Many health insurance providers in the United States including all the major providers, now offer online services to their clients that allow them to check the status of their claims from their home computers. In most cases, you will first need to make an online account using the insurance information from your card. Once that is all done, you will be able to access the list of currently pending claims, as well as those that have already been settled with the medical provider. However, you must realize that it can often take several weeks for the provider to notify your insurance about any services you have received, and the claim information will not be immediately available.

  • Other Management Tools Available Online

In addition to the services provided directly by your medical insurance company, there are several apps that can help you manage your medical bills. One of the more popular ones is Simplee – a free online service that can act as a database of medical records, claims and other insurance information. The service is also able to automatically spot errors such as duplicate entries, or eligibility issues, as well as predict your insurance coverage for specific treatments. Although the service was introduced only two years ago, it has rapidly grown in popularity, and – especially considering its automatic error detection – its number of users is only expected to further increase in the future.

How Will The Flat Rate Pension Affect You?

Pension after retirementAlthough it isn’t due to be introduced until 2016, the flat rate state pension is a major shake up of the retirement benefits system and will have an impact on anyone retiring after that time. It’s therefore important to understand what it means and to carry out a pension review accordingly.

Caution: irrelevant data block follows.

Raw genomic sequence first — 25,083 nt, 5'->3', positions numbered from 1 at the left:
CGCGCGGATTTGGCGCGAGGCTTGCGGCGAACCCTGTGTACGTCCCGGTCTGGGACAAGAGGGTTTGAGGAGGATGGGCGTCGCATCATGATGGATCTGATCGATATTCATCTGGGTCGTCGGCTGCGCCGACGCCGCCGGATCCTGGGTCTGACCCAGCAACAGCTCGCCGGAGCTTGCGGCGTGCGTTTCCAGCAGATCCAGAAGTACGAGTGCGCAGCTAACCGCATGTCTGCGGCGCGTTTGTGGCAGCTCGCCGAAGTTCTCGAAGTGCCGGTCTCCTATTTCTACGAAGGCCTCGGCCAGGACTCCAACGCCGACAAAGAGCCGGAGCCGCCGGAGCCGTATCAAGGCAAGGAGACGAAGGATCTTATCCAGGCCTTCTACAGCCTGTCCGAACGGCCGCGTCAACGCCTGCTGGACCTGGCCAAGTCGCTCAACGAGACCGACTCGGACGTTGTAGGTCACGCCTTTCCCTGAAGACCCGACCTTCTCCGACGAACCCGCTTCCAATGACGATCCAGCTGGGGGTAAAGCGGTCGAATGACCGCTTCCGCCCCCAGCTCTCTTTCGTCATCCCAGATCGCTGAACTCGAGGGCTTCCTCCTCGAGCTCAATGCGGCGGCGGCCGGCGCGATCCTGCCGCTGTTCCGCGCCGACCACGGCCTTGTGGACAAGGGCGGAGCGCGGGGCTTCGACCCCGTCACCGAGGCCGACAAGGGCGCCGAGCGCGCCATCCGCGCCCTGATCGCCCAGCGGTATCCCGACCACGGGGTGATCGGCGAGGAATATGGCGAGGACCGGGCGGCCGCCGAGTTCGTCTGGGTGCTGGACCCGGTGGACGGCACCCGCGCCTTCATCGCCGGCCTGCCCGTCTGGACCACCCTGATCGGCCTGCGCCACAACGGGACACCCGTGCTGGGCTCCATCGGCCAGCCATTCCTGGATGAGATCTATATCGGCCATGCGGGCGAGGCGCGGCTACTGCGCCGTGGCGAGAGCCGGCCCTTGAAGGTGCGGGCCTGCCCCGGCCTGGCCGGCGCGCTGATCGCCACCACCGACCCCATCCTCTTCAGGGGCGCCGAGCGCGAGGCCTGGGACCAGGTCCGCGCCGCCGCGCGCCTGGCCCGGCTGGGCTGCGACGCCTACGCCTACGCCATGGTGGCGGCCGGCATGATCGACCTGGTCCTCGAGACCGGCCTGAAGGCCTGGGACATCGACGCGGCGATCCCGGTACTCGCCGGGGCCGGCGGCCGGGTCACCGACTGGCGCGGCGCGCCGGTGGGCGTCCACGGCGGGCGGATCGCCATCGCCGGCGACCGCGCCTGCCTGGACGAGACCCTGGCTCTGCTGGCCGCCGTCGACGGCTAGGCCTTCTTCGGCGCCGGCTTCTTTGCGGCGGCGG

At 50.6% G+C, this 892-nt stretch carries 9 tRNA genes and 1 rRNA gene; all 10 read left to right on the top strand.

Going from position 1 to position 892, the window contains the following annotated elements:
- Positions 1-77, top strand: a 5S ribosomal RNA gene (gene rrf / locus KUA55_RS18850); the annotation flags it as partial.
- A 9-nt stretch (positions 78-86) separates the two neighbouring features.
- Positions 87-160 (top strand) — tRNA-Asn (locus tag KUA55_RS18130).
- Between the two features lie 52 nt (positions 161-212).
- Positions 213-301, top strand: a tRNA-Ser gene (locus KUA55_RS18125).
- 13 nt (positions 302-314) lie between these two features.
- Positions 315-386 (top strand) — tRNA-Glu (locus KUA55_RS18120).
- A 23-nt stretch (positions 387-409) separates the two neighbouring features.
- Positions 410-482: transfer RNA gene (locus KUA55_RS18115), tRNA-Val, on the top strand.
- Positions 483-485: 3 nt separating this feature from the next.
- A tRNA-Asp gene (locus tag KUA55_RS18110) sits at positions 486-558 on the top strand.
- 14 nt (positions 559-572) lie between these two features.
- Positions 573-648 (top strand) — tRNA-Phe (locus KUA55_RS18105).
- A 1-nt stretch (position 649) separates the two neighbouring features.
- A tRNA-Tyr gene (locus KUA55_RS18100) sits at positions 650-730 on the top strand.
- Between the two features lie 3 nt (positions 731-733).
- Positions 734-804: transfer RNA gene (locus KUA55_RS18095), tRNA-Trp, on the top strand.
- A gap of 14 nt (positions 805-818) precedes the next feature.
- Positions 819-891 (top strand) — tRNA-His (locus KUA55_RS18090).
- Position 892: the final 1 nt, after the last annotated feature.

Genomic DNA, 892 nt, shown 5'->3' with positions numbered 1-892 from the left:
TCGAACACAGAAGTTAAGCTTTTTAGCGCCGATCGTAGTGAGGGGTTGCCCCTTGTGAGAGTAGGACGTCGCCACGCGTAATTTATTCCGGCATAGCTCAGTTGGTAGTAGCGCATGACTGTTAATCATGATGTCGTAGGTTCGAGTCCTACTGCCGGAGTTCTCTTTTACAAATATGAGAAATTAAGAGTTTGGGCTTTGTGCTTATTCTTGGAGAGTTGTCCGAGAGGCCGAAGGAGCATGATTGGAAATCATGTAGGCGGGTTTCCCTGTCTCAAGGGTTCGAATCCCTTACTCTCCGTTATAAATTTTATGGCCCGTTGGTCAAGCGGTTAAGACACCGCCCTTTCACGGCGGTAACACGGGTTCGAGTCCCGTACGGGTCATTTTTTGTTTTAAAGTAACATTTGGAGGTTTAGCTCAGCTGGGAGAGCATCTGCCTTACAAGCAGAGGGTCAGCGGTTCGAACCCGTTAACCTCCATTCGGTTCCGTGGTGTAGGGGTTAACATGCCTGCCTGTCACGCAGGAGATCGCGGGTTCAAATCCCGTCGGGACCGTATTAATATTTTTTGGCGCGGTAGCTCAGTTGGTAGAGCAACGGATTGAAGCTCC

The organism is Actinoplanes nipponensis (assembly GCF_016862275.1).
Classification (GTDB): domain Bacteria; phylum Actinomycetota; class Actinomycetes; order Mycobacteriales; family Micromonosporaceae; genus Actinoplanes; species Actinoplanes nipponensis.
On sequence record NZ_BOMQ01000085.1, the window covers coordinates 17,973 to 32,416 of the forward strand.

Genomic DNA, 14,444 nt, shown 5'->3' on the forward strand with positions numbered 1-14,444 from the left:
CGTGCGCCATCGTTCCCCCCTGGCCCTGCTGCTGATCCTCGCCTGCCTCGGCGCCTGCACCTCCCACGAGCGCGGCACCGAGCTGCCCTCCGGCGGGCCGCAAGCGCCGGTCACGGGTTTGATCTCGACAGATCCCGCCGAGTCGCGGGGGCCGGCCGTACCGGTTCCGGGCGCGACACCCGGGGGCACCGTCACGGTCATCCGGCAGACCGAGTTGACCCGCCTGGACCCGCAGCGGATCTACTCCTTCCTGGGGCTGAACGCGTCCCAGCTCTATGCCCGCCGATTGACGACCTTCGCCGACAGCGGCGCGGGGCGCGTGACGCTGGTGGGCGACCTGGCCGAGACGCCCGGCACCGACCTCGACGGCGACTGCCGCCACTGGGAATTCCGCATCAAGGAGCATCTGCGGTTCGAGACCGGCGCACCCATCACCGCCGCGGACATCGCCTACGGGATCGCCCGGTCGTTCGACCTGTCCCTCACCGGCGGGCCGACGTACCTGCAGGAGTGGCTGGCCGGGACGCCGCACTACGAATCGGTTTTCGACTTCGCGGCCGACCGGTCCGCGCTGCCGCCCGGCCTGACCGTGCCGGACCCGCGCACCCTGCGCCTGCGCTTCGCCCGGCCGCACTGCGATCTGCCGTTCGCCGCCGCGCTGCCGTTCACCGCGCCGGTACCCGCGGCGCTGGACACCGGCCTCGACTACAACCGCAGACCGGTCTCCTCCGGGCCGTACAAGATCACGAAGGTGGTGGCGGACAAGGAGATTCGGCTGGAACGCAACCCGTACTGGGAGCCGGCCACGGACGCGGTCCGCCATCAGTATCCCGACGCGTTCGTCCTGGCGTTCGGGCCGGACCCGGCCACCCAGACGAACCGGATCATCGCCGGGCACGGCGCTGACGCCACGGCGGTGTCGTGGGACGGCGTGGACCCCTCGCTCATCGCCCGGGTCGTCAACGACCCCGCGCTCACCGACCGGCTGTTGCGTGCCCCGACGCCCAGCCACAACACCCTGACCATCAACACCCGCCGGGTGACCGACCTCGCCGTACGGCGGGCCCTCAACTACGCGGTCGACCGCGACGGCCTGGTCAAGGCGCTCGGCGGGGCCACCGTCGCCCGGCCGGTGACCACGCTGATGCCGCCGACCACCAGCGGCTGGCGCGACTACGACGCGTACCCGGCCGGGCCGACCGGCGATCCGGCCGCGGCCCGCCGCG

If you’ll be retiring before April 2016 then the changes won’t affect you and you’ll be paid a state pension under the current system. Currently this is £107.45 a week for the basic pension or £142.70 if you get the additional pension based on National Insurance contributions or you get pension credit.

Retirement After April 2016

If you reach state pension age after April 2016 then you’ll receive the flat rate pension rather than the existing one. This involves some major changes as follows:

1. You’ll need to have made National Insurance contributions for at least ten years to qualify for a pension (currently it’s only one year) and this will only get you £41 a week.

2. To get the full state pension you’ll need to make 35 years’ worth of NI contributions (currently you only need 30 years).

3. With 35 years’ NI contributions you’ll receive £144 a week at today’s values. Since state pensions are adjusted for inflation this is likely to be more when the policy comes into effect. The new pension will be adjusted in line with the CPI index or 2.5% each year, whichever is higher.

4. The second state pension, pension credit and other top-up schemes will cease. However, if you’ve already built up an entitlement to a higher pension through second pension or SERPS contributions before 2016 this will be protected but you won’t be able to add to it.

5. You’ll be able to take time out to raise a family and still build up state pension qualifying years, which isn’t currently the case.

6. Eligibility for a pension will be on an individual basis, so married couples will each get their own pension rather than the married couple’s rate that’s paid at present. The other side of this is that a widow without enough qualifying years for a full pension will no longer get a portion of her husband’s pension after he dies.